In nonobese adults, CR had some positive effects and no negative effects on health-related QOL.

>>>>>>>>>>>>>>>>>>>>>>>>>

Healthy Behaviors Potentially Due to Calorie Restriction.

Tufan F, Soyluk O, Karan MA.

JAMA Intern Med. 2016 Nov 1;176(11):1724. doi: 10.1001/jamainternmed.2016.6190. No abstract available.

PMID: 27820642

http://sci-hub.cc/10.1001/jamainternmed.2016.6201

>>>>>>>>>>>>>>>>>>>>>>>>>>>>>>>>>>>>>>>>>>

Healthy Behaviors Potentially Due to Calorie Restriction-Reply.

Martin CK, Bhapkar M, Roberts SB; CALERIE Study Group..

JAMA Intern Med. 2016 Nov 1;176(11):1724. doi: 10.1001/jamainternmed.2016.6201. No abstract available.

PMID: 27820645

http://sci-hub.cc/10.1001/jamainternmed.2016.6201

Share this post


Link to post
Share on other sites

Efficacy of nutritional recommendations given by registered dietitians compared to other healthcare providers in reducing arterial blood pressure: Systematic review and meta-analysis.

Riegel GR, Ribeiro PA, Rodrigues MP, Zuchinali P, Moreira LB.

Clin Nutr. 2016 Dec 28. pii: S0261-5614(16)31360-7. doi: 10.1016/j.clnu.2016.12.019. [Epub ahead of print]

PMID: 28065482

http://sci-hub.cc/10.1016/j.clnu.2016.12.019

Abstract

INTRODUCTION:

The multidisciplinary health practitioners can facilitate adherence to treatment of hypertension. Nutritional recommendations delivered by an expert in nutrition might increase the blood pressure control through a better comprehension about how nutrition plays a role on hypertension.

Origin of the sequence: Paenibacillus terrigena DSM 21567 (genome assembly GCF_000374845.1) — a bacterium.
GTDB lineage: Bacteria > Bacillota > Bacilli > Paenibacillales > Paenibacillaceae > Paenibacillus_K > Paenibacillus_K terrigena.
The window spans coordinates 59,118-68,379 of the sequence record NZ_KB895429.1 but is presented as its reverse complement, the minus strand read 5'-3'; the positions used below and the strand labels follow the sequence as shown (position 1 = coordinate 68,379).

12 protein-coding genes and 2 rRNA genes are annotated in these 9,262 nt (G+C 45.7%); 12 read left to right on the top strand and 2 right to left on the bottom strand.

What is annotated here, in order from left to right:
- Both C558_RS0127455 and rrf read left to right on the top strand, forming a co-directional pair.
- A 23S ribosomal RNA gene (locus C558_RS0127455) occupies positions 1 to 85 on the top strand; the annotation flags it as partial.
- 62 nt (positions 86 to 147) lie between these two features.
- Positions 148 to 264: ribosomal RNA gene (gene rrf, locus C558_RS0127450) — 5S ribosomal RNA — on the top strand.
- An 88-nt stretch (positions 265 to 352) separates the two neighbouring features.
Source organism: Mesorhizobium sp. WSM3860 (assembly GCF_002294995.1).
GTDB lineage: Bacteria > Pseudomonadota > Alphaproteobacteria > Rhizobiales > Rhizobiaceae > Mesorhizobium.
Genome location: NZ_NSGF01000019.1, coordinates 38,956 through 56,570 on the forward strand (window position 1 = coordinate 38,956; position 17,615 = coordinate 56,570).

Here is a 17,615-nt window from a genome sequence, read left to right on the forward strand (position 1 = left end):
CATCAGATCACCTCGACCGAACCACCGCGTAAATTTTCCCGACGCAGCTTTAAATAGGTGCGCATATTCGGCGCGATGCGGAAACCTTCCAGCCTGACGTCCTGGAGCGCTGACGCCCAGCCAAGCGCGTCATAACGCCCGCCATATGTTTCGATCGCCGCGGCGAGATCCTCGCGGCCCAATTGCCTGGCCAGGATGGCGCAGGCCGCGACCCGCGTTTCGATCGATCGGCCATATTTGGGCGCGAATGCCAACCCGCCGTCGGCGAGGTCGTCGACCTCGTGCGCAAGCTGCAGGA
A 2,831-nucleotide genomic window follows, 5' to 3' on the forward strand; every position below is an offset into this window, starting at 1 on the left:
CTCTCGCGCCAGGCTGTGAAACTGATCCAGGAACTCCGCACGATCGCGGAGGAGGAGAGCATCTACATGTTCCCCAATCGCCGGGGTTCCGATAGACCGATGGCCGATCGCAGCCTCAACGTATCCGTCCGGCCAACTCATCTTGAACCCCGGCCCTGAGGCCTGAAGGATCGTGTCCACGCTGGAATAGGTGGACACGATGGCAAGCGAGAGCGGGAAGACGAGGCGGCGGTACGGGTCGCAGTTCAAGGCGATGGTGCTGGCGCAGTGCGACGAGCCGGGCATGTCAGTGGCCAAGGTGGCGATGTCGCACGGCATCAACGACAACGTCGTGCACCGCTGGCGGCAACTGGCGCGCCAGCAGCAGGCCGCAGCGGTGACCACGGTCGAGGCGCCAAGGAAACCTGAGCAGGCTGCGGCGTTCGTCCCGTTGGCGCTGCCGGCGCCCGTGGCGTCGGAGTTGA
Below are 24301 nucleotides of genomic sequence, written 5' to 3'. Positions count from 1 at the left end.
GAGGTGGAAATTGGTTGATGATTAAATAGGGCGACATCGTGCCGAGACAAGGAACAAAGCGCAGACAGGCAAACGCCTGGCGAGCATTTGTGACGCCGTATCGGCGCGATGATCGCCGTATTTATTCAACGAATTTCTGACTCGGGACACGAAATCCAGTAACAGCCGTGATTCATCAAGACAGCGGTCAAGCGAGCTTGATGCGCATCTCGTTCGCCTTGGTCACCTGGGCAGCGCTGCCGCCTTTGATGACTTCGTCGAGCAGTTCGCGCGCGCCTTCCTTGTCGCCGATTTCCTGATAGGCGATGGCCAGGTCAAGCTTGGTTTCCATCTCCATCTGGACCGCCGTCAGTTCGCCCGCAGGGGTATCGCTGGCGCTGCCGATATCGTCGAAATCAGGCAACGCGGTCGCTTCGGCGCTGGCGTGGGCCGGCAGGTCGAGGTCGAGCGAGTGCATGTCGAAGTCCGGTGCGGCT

OBJECTIVE:

To evaluate the effect of nutritional intervention performed by a multidisciplinary team with and without registered dietitians compared to usual care in blood pressure control of hypertensive patients.

METHODOLOGY:

Systematic review including randomized clinical trials that assessed participants >18 years, both sexes, with blood pressure ≥140/90 mmHg or use of antihypertensive, ≥8 weeks duration and at least one nutritional planned intervention versus usual care. The search was conducted in July 2015 in MEDLINE, EMBASE, BIREME, Web of Science and LILACS without limitation to language. Outcome was defined as deltas of systolic (SBP) and diastolic blood pressure (DBP). Sub-group analysis was conducted according to the presence or not of the registered dietitians in the staff. The analyses were performed in RevMan 5.3 software, using random effects model with heterogeneity assessed by statistical I2.

RESULTS:

From 7280 identified titles, 62 studies were selected for data extraction, and 13 were included in the meta-analysis, with a total of 2050 participants. There was a greater reduction in ΔSBP -2.82 mmHg (95% CI: 4.03 to -1.62) and ΔDBP -1.37 mmHg (95% CI: -2.11 to -0.62) when diet recommendations have been delivered by multi-professional team versus usual care. In stratified analyses only the subgroup of studies with registered dietitians showed statistical significant reduction in blood pressure ΔSBP -3.21 mmHg (95% CI: -4.14 to -2.27); ΔDBP -1.46 mmHg (95% CI: -2.06 to -0.86). There were significant differences between the deltas of blood pressure according to sodium restriction (ΔSBP -3.5 mmHg (95% CI: -4.52 to -2.48), ΔDBP -1.69 mmHg (95% CI: -2.36 to -1, 02)) and caloric restriction (ΔSBP -2.83 mmHg (95% CI: -5.11 to -0.54); ΔDBP -0.92 mmHg (95% CI: -2.21 to 0.37)) only when there was a registered dietitians in the multidisciplinary team.

CONCLUSION:

Nutritional recommendation made by multidisciplinary team has a statistical significant effect on blood pressure control in hypertensive patients, mainly when a registered dietitian is present in the team.

KEYWORDS:

blood pressure; dietitian; efficacy; hypertension; metanalysis; multi-disciplinary team

 

Two Days of Calorie Deprivation Induced by Underfeeding and Aerobic Exercise Degrades Mood and Lowers Interstitial Glucose but Does Not Impair Cognitive Function in Young Adults.